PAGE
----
Prostate Cancer, which is the second leading cause of death in men, often brings scare even to the toughest men around. This type of cancer slowly develops in the prostate though there are cases of aggressive growth of cancer cells in some individuals. When someone is diagnosed of prostate cancer, he initially sees himself dying anytime soon. Worries, fears and uncertainties envelope patients diagnosed with this type of cancer. Nevertheless, it is not just the patient who is always affected. Those who are closest to them such as their spouse, children and loved ones share the same emotions. How do you go on living as a prostate cancer patient?
In Psychology, there is this well-known five stages of grief or the Kbler-Ross model. It describes the stages people go through to deal with grief or tragedy in their lives like being diagnosed with terminal illness such as Prostate Cancer.
Denial: Once you heard the news from your doctor, it does not sink in to you completely. Your first defense is to convince yourself you are doing fine and that there were no symptoms at all, you follow a very strict diet and even exercise a lot, how sure are the doctors it is prostate cancer?
Anger: When you start to embrace what are real, feelings of denial is replaced by anger. You started to think life is not fair. You try to find something or someone to blame for your condition. You resent people who are doing better than you are. Jealousy overwhelms your emotions thinking why other people can live happily and plan for their lives while you wait for your time to succumb to your disease.
Bargain: After some time, you surrender, let go of anger and embrace hope. You start to bargain. It is like saying, “just give me more time to do the things I need to do for my loved ones then I can go in peace”. A little extension of your life will suffice the pain you are going through just to see loved ones are doing alright before you leave.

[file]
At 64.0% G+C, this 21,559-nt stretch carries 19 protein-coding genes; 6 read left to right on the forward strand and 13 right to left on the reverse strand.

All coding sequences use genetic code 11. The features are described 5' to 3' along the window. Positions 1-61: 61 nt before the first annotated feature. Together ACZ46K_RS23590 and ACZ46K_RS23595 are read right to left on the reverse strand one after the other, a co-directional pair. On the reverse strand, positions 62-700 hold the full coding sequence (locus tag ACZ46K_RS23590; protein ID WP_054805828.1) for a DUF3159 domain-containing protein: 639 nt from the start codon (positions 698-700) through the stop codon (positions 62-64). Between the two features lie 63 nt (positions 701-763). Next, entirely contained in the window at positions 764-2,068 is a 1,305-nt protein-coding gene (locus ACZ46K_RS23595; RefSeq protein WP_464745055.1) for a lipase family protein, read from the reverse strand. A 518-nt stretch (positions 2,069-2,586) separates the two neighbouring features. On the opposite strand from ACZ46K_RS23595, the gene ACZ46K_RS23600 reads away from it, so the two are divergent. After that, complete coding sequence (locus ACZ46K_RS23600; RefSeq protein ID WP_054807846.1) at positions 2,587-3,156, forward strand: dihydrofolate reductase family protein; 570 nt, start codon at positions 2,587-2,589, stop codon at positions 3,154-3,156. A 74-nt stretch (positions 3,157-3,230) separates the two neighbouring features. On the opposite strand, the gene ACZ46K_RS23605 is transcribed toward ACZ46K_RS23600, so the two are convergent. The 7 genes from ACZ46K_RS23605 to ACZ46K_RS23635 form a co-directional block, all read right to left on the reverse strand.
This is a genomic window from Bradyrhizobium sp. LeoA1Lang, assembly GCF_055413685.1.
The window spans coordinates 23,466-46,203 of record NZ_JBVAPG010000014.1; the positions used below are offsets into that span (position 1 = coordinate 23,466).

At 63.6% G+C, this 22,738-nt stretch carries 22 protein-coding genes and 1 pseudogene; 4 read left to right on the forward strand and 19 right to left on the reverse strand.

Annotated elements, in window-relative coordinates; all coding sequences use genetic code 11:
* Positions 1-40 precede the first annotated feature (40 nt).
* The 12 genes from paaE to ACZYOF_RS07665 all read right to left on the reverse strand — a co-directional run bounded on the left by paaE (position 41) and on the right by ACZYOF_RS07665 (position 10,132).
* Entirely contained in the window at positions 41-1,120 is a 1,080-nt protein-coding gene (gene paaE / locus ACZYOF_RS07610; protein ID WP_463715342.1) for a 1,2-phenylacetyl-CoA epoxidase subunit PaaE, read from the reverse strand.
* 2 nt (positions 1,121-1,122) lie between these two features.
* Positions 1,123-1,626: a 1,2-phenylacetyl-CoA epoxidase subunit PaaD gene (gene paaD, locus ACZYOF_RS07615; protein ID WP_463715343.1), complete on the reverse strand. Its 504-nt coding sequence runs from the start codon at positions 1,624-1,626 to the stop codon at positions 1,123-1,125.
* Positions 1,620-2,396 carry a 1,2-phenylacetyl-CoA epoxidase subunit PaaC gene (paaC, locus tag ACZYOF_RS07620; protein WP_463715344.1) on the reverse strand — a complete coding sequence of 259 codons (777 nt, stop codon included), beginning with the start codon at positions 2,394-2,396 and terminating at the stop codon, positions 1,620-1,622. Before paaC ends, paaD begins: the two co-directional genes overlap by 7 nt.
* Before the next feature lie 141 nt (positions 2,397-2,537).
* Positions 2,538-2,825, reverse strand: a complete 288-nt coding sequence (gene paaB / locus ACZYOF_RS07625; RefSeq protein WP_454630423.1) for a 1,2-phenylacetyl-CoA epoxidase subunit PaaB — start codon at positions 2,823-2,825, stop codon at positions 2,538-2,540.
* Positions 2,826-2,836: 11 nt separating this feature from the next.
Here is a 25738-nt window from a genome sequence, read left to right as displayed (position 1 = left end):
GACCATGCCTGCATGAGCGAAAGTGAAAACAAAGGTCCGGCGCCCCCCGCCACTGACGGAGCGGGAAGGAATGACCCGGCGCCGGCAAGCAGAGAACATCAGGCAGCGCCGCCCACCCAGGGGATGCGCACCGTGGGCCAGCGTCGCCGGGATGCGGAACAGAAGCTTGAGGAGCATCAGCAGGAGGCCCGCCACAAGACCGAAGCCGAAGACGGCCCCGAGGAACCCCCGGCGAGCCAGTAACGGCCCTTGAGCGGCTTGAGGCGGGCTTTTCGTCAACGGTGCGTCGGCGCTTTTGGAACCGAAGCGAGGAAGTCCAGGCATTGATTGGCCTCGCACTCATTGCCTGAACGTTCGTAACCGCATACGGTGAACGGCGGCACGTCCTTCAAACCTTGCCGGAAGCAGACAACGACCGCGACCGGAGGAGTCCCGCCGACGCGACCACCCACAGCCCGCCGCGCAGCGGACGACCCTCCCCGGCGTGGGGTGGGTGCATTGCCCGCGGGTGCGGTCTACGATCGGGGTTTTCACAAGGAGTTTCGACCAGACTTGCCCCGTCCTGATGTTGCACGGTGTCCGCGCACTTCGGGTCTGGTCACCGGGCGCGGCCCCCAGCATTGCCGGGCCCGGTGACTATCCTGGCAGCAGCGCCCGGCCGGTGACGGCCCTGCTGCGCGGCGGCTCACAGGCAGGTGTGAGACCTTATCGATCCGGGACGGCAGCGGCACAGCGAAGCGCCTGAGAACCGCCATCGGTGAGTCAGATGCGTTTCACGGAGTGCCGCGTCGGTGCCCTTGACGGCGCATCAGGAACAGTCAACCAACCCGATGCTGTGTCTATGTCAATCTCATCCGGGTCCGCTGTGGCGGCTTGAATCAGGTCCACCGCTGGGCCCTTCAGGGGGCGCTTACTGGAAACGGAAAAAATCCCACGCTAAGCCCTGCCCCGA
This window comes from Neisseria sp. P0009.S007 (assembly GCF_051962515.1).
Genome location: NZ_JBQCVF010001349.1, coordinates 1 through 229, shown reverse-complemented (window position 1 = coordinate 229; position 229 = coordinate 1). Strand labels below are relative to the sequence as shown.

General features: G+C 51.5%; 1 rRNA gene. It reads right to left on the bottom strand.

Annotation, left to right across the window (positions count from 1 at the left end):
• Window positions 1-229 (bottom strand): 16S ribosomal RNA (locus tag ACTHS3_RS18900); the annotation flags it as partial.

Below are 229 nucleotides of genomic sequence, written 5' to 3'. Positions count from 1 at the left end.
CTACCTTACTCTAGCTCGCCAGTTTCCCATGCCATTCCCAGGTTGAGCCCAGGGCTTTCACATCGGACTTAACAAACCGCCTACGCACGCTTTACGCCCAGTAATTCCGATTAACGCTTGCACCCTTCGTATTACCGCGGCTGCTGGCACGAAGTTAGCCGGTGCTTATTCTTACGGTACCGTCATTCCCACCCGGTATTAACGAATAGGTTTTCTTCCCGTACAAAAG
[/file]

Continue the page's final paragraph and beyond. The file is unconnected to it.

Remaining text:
Depression: When hope is loss, prostate cancer patients start to feel depress. Knowing how certain death could be, a patient will disconnect from anyone or anything that is significant to him. It is important that loved ones continue to give emotional support to cheer patients up regardless of how hard it can be.
Acceptance: The last stage, which is acceptance, takes time to embrace. There are times it never happens. This is the moment where someone embraces his fate. He lets go of all worries, anger and grief. This may be is the hardest part of all but it releases prostate cancer or any patient with terminal illness of physiological and emotional pain. It makes things easier to bear.
These stages may not necessarily come in order when dealing with prostate cancer. It is something that is not to be rushed or pushed as each individual is to his own. There are incidents when people start to accept, the power of the mind work its way to the body. This is when miracles happen that even the most advanced technology or well trained doctors could not explain.